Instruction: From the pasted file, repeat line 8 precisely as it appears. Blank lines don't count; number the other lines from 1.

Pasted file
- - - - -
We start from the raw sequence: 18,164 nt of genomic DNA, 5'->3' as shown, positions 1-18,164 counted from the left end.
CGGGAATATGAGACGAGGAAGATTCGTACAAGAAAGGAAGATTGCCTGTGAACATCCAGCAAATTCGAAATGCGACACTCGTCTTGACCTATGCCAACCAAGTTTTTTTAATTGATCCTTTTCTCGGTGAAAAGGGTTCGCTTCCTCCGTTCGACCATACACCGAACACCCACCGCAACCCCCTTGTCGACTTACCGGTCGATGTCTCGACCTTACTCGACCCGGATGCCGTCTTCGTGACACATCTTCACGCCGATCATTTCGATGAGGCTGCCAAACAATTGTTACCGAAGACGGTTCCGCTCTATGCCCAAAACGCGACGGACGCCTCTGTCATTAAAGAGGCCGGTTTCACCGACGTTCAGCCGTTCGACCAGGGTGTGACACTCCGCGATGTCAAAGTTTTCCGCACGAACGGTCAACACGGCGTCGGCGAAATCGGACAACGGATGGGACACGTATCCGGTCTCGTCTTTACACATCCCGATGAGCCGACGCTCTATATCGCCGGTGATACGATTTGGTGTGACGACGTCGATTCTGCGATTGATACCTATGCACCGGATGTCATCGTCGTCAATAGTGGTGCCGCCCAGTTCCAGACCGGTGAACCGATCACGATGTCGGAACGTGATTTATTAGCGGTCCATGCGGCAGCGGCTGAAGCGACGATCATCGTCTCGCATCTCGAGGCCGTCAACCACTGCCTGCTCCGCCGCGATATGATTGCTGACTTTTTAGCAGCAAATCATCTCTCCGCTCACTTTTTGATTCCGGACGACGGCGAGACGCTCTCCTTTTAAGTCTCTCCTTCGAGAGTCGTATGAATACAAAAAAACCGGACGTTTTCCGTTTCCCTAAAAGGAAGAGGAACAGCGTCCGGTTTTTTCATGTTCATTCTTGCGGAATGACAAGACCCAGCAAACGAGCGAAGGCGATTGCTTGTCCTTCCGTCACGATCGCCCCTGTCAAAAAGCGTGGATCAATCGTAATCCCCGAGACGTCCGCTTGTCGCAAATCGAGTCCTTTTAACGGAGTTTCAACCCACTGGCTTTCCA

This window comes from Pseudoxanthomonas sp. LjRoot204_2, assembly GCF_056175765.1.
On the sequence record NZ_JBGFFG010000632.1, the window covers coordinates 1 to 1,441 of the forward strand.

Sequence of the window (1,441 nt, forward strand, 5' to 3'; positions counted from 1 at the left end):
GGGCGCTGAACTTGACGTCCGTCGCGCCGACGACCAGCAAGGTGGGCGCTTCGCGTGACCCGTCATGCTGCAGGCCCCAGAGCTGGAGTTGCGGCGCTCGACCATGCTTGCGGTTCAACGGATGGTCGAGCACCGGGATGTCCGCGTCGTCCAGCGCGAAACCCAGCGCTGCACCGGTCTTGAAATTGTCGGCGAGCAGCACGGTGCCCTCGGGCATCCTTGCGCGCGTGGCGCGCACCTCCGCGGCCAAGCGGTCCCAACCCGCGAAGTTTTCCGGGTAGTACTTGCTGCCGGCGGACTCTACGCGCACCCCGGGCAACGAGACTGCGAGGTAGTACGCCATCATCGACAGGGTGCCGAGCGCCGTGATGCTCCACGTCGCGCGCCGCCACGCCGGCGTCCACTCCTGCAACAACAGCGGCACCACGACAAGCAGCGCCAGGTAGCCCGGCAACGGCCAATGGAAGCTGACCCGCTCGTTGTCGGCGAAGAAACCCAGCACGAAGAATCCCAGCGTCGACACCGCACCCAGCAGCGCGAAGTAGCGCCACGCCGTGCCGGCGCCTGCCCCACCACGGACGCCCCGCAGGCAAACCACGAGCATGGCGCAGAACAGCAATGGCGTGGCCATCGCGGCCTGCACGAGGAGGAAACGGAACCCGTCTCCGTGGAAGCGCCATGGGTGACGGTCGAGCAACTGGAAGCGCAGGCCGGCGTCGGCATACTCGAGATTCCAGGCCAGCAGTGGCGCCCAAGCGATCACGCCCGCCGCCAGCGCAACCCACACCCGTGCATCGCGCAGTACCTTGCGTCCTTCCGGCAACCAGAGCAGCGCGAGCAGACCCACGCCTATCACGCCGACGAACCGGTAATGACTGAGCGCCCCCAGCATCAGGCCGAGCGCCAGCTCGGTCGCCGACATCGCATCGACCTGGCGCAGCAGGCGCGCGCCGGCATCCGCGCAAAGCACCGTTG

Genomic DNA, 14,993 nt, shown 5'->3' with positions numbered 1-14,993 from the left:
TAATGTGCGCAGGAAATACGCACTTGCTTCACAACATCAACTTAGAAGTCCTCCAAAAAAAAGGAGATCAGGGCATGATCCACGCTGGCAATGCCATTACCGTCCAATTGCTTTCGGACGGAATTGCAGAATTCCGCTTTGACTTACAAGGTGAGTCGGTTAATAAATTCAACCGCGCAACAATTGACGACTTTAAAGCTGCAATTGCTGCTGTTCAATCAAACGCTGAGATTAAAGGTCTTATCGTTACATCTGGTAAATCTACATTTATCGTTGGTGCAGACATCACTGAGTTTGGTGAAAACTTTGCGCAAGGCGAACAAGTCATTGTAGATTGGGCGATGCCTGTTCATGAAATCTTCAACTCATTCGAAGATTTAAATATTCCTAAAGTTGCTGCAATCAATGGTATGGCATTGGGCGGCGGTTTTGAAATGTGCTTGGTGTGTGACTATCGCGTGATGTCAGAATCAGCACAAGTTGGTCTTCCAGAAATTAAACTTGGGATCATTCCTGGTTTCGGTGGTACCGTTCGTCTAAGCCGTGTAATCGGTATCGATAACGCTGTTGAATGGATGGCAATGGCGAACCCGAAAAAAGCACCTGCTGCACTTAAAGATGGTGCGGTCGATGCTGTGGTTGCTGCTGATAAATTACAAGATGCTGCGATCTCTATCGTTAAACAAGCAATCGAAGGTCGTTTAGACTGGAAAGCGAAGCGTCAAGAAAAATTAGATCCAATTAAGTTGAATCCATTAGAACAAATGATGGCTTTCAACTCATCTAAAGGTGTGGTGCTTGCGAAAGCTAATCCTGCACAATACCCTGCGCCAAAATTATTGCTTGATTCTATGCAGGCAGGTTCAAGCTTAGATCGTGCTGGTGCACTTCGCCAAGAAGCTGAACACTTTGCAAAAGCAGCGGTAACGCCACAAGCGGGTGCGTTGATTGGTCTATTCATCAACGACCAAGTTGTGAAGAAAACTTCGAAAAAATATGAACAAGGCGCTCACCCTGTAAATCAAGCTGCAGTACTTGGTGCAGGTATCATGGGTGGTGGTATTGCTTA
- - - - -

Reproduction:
TAATGTGCGCAGGAAATACGCACTTGCTTCACAACATCAACTTAGAAGTCCTCCAAAAAAAAGGAGATCAGGGCATGATCCACGCTGGCAATGCCATTACCGTCCAATTGCTTTCGGACGGAATTGCAGAATTCCGCTTTGACTTACAAGGTGAGTCGGTTAATAAATTCAACCGCGCAACAATTGACGACTTTAAAGCTGCAATTGCTGCTGTTCAATCAAACGCTGAGATTAAAGGTCTTATCGTTACATCTGGTAAATCTACATTTATCGTTGGTGCAGACATCACTGAGTTTGGTGAAAACTTTGCGCAAGGCGAACAAGTCATTGTAGATTGGGCGATGCCTGTTCATGAAATCTTCAACTCATTCGAAGATTTAAATATTCCTAAAGTTGCTGCAATCAATGGTATGGCATTGGGCGGCGGTTTTGAAATGTGCTTGGTGTGTGACTATCGCGTGATGTCAGAATCAGCACAAGTTGGTCTTCCAGAAATTAAACTTGGGATCATTCCTGGTTTCGGTGGTACCGTTCGTCTAAGCCGTGTAATCGGTATCGATAACGCTGTTGAATGGATGGCAATGGCGAACCCGAAAAAAGCACCTGCTGCACTTAAAGATGGTGCGGTCGATGCTGTGGTTGCTGCTGATAAATTACAAGATGCTGCGATCTCTATCGTTAAACAAGCAATCGAAGGTCGTTTAGACTGGAAAGCGAAGCGTCAAGAAAAATTAGATCCAATTAAGTTGAATCCATTAGAACAAATGATGGCTTTCAACTCATCTAAAGGTGTGGTGCTTGCGAAAGCTAATCCTGCACAATACCCTGCGCCAAAATTATTGCTTGATTCTATGCAGGCAGGTTCAAGCTTAGATCGTGCTGGTGCACTTCGCCAAGAAGCTGAACACTTTGCAAAAGCAGCGGTAACGCCACAAGCGGGTGCGTTGATTGGTCTATTCATCAACGACCAAGTTGTGAAGAAAACTTCGAAAAAATATGAACAAGGCGCTCACCCTGTAAATCAAGCTGCAGTACTTGGTGCAGGTATCATGGGTGGTGGTATTGCTTA